Finding shelter in a good book

We’d be hard-pressed to find someone here at Scholastic who doesn’t think reading is the ultimate way to relax. But can reading a good book be so great that it’s therapeutic?

If you ask Mackenzie, one of our 2010 BE BIG winners, the answer is surely yes. When Mackenzie was diagnosed with a painful neurological condition, she would distract herself from the pain by reading a good book. And since reading helped get her mind off her pain, she wondered if it could work for other kids, too. She had a BIG idea to donate books to local hospitals and shelters and help kids there cope with their challenges – and today, her program has more than 46,000 books in six states that form “Shelter Libraries” – and those numbers are about to grow even BIGger!

Check out what she had to say:

Continue reading Finding shelter in a good book

The Essentials: Contemporary YA

There are books; and then there are the Essentials.  Those are the books that typify their genre.  Librarians, and book lovers alike, all have their opinions.  Invariably someone will ask: “If I was going to read one [insert a genre of book here] book, which should it be?”  Here at OOM, we decided to attempt to answer that question. 

Young Adult (YA) fiction seems to be teeming with fantasy.  Werewolves, vampires, fairies, alternate universes and those with superpowers seem to reign.  But what about high school?  Contemporary YA fiction deals with issues that everyone faces (or faced) as they are (or were) growing up.  Yes, everyone’s experiences are individual but some are universal; asking a person (or wanting to get asked) out on a date, passing classes, getting into college, trying to be cool, dealing with “unreasonable” parents.  We’ve all been there.  So have the people in these books.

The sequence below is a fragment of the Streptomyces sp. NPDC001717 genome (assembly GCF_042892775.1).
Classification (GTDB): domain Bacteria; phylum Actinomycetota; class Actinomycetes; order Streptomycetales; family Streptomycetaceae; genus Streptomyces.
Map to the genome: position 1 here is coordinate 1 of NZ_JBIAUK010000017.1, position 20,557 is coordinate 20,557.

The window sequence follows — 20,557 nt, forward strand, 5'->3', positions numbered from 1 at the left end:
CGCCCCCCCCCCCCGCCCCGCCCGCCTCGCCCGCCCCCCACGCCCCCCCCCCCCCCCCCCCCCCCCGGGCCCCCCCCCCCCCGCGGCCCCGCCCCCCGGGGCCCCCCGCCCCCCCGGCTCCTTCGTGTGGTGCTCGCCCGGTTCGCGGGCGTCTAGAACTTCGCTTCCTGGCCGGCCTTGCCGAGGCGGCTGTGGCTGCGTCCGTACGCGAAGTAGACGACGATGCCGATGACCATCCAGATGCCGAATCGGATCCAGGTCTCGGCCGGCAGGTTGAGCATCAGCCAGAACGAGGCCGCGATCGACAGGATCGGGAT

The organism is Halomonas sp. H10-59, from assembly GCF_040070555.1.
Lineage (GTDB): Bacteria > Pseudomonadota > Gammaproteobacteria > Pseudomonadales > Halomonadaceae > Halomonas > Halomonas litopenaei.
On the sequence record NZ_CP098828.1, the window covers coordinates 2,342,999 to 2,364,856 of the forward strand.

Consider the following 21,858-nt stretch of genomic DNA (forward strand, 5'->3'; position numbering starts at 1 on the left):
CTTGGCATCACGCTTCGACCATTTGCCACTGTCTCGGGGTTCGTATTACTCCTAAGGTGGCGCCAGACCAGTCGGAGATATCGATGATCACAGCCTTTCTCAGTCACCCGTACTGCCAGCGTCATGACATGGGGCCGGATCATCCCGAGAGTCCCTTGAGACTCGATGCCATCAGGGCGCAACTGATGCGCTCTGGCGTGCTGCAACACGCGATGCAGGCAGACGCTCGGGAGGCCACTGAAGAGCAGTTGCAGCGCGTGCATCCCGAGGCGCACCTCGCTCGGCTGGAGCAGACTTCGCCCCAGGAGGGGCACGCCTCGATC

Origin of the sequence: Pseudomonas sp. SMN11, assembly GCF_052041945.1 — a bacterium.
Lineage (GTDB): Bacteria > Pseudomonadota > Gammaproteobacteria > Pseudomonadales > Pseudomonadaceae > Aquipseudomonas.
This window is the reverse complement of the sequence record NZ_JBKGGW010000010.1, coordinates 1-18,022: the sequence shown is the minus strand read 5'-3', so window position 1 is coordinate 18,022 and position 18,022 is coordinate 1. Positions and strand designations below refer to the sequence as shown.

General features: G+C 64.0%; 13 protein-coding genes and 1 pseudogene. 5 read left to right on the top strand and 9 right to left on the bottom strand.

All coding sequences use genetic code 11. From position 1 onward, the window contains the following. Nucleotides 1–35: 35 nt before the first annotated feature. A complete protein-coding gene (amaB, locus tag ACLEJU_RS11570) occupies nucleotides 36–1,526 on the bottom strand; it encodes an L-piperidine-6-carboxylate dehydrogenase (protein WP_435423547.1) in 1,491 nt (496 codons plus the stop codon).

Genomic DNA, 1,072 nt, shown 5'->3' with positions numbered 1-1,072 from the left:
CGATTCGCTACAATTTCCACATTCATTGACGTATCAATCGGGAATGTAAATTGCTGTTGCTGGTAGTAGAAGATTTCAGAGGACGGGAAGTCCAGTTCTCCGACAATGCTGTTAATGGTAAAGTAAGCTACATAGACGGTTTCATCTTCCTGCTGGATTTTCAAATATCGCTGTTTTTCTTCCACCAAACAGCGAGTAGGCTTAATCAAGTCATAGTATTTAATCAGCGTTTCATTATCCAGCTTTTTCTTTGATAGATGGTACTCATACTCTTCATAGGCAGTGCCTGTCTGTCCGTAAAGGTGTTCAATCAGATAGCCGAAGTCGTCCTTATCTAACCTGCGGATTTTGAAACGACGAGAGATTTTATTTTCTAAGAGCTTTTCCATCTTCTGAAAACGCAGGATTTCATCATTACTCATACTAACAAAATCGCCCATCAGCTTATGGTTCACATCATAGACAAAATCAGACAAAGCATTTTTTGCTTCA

So today, we attempt to answer the question: If I was going to read one Contemporary YA book, which should it be?” Continue reading The Essentials: Contemporary YA

Econ 101…in the form of children’s books

We can find lots of lessons in children’s books…but are the lessons of economics one of them?

I found myself fascinated by this piece from the New York Times (“Fairies, Witches and Supply and Demand” by Motoko Rich, August 20), which talks about “passages in children’s books that inadvertently teach economic principles.” From The Wizard of Oz to Alexander, Who Used to Be Rich Last Sunday to The Lorax to Harry Potter, are we sneaking econ studies into children’s lit? Or is it just a case of “once economics is on the brain, it suddenly seems to pop up a lot in children’s literature?”